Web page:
September 21, 2007

Punctuational hypercorrection

It's the tiniest of things, but it still caught my eye: the punctuation at the end of this paragraph from Gail Collins's op-ed piece "McCain's Midnight Ride" (NYT of 9/20/07):

Here's the great thing about playing the role of Cassandra. We're not supposed to hold the four years of lost lives, international chaos and missed chances against John McCain because he always knew it was going badly. He said it on "Meet the Press!"

I did confirm my recollection that the name of the show is "Meet the Press", not "Meet the Press!".

How did that exclamation point get into the name of the show?  By punctuational hypercorrection: someone involved in the production of the column -- Collins herself or, more likely, a copyeditor -- overapplied the rule of punctuation (followed in most American publications, including the NYT) that says that certain punctuation marks should go inside closing quotation marks, even when they weren't in the quoted material.   This style rule applies only to periods and commas, however; other marks go inside closing quotation marks only if they were in the quoted material.  That last sentence should go: He said it on "Meet the Press"!

(Two remarks: (a) the hypercorrect punctuation was in the print edition and was still in the on-line edition this morning; and (b) you will note that I don't follow the rule myself.)

[Addendum: several readers have suggested that the exclamation point doesn't originate outside the title "Meet the Press" (which is my understanding of Collins's intentions), but was inserted into the title by someone who, believing that imperative sentences should end in exclamation points, altered the name of the program to make it fit this "rule".  Now, in some languages, the conventions of punctuation generally call for exclamation points in imperatives, but English is not such a language.  In English, an exclamation point conveys urgency ("Stop now!") or enthusiasm (the album "Meet the Beatles!"), and a great many imperatives lack them, as in the movie titles (chosen from a great many such) "Meet Dr. Christian" (1939), "Meet John Doe" (1941), "Meet Me in St. Louis" (1944), "Meet Miss Bobby Socks" (1944), "Meet the Navy" (1946), "Meet Me Tonight" (1952), and "Meet the Fockers" (2005), all with imperative "meet".  I'd hope that writers and editors for the NYT would not be ignorant of these facts about English punctuation, and also that they would not alter significant aspects of the form of titles (this is a case where faithfulness should win over well-formedness).]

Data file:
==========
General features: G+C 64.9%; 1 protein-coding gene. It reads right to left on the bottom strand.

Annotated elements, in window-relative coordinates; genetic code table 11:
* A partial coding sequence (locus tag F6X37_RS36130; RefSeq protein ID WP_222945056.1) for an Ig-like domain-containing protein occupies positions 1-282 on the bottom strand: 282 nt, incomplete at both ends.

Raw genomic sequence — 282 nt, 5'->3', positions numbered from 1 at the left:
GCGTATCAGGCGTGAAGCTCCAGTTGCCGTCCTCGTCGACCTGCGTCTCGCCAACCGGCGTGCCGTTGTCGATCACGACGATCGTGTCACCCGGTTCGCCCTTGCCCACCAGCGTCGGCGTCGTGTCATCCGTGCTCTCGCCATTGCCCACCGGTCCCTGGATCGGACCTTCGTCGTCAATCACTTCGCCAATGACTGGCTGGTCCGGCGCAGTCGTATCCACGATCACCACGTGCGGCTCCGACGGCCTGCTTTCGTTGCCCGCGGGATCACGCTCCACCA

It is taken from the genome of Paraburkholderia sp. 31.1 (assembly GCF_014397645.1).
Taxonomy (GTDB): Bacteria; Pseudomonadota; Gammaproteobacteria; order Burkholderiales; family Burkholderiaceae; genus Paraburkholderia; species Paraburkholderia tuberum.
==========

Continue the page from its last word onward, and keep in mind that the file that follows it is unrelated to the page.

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Posted by Arnold Zwicky at September 21, 2007 10:19 AM